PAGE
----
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Photos reveal what’s sacred to young Poles in Britain Photograph taken by one of the young project participants

Photos reveal what’s sacred to young Poles in Britain

04 March 13

Everyone is aware of the large number of Polish people who have migrated to Britain with the expansion of the European Union, and most people know that they come from a Catholic country. But until Pete Ward and Sarah Dunlop began this research with young Polish Catholics, we knew little about how their religion plays out in the UK. To answer this question, the research asked the young people themselves to take photos of what is sacred to them – and the results were surprising.

The research was carried out in Plymouth, using the Roman Catholic Cathedral of St Mary and St Boniface as a base from which young volunteers were recruited. Interviews and focus groups were conducted with them, and participants were offered the opportunity to take part in a photography training workshop. The photos they took turned out to be of such high quality that they formed an exhibition which was shown at the Cathedral and later at King’s College London. But it was not just their artistic value which was admired – they also proved effective as a way of eliciting deep responses about meaning, identity and spirituality, and generating powerful conversations about what matters to people.

The project found that many young Poles have experienced both loneliness and isolation, and some have been insulted and denigrated by British people who resent their presence. Many are also disturbed by the apparent lack of religious practice in Britain. Yet finding themselves outside of a context of religious obligation forced them to decide what they believed and whether to practice. Belief often remained the same, whilst practice shifted more.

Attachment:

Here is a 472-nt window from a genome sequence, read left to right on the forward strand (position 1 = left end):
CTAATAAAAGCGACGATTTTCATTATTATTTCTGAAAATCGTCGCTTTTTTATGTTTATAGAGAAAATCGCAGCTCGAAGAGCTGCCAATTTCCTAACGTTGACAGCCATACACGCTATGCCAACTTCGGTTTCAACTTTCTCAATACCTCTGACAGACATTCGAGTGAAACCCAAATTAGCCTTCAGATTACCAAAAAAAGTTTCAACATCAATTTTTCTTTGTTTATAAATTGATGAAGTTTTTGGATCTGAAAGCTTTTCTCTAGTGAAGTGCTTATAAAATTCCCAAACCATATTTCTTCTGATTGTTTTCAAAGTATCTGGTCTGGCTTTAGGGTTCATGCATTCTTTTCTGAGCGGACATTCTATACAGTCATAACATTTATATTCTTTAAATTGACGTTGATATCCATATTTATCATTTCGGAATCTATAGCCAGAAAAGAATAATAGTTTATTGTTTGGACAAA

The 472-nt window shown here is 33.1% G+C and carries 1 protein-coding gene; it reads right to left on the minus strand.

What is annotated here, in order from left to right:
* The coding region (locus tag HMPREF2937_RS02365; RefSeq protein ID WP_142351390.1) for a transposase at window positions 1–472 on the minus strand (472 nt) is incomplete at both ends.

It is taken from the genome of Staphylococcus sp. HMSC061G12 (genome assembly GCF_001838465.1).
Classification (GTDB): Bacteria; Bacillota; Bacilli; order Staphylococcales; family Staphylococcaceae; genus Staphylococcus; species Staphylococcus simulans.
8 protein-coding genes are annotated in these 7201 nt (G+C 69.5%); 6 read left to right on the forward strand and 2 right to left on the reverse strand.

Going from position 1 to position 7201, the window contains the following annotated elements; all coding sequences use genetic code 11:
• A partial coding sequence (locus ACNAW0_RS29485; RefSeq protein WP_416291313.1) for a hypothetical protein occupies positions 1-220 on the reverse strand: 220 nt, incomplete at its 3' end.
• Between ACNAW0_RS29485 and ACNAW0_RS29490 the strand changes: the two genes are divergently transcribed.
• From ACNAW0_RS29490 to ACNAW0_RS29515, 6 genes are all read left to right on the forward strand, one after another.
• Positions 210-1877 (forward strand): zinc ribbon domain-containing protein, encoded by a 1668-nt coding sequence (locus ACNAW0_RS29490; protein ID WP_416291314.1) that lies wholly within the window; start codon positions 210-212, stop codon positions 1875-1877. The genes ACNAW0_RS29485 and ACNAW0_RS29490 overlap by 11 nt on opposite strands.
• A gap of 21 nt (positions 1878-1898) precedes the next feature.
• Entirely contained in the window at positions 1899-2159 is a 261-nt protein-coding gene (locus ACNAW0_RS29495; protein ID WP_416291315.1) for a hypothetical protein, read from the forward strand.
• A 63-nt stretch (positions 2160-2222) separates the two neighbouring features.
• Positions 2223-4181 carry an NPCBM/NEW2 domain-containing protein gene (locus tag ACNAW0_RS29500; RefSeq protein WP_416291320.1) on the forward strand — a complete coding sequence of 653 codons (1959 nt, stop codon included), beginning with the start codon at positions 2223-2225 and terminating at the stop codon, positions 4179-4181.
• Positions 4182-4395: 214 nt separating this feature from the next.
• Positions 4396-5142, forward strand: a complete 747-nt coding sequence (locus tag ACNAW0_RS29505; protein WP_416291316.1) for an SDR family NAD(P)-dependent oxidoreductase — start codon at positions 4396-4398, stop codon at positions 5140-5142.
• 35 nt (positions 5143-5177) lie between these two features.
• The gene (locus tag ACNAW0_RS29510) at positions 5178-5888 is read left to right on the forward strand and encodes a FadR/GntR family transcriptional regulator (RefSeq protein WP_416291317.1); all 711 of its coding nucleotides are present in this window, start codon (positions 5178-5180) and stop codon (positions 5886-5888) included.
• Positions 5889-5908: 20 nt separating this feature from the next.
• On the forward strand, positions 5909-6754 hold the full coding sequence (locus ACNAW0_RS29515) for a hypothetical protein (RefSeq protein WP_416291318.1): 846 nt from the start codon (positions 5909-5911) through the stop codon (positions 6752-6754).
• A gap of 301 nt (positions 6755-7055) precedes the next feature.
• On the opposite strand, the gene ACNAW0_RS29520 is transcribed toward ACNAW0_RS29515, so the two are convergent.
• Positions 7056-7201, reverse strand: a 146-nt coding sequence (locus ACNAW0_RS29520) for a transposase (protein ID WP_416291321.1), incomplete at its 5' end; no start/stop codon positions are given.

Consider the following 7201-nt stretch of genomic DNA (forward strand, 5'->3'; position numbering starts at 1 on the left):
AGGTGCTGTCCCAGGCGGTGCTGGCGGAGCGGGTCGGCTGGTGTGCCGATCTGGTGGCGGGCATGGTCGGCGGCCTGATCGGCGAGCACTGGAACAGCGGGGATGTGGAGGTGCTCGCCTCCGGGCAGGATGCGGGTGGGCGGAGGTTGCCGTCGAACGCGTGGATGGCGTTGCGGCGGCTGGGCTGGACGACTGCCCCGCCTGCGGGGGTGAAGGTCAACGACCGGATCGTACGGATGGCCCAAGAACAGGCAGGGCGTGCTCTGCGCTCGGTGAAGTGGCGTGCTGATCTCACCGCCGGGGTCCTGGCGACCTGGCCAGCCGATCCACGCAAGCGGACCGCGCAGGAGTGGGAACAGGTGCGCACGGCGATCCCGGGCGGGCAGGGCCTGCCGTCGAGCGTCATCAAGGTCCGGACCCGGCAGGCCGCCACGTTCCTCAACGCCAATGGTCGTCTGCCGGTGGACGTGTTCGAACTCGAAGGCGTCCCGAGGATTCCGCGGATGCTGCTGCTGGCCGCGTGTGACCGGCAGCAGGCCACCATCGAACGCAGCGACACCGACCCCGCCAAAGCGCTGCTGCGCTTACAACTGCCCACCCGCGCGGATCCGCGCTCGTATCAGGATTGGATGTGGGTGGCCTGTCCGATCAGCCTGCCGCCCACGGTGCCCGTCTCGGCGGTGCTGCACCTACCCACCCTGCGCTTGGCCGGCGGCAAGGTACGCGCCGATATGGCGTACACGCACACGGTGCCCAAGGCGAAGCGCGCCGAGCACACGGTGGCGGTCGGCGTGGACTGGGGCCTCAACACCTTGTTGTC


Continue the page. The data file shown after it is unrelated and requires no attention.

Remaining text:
Nor surprisingly, pictures of family, spouses, partners and close friends were some of the most common photos. One young person even took a picture of a mobile phone, because this was the ‘sacred object’ which kept open communication with loved ones back home. Some took pictures of empty or abandoned churches to show how Britain appeared to them. Catholic imagery remains important, and pictures of angels and of Mary, were noticeable. Some young people developed more openness towards other forms of Christianity, and many took photos of nature and of the sea.

What was clear was that the theological could not be isolated from the ordinary. Theological themes such as the Bible, Christ, light and Mary the Mother of God were mixed in with family, Polishness, custom, eating. The institutional and the everyday feed into and rely upon each other.

The Catholic Diocese of Plymouth and Plymouth Arts Centre provided materials for the exhibition of participants’ photographs, and youth officers from the local Catholic Diocese have learned through the project more about how to engage with their newer young members.

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Award Title

Migration and Visual Culture: A Theological Exploration of Identity, Catholic Imagery and Popular culture among Polish Young

Team

Principal Investigator: Dr Pete Ward (King’s College London)

Research Assistant: Dr Sarah Dunlop

University

King’s College London

Award Type

Phase 2 Small Grant

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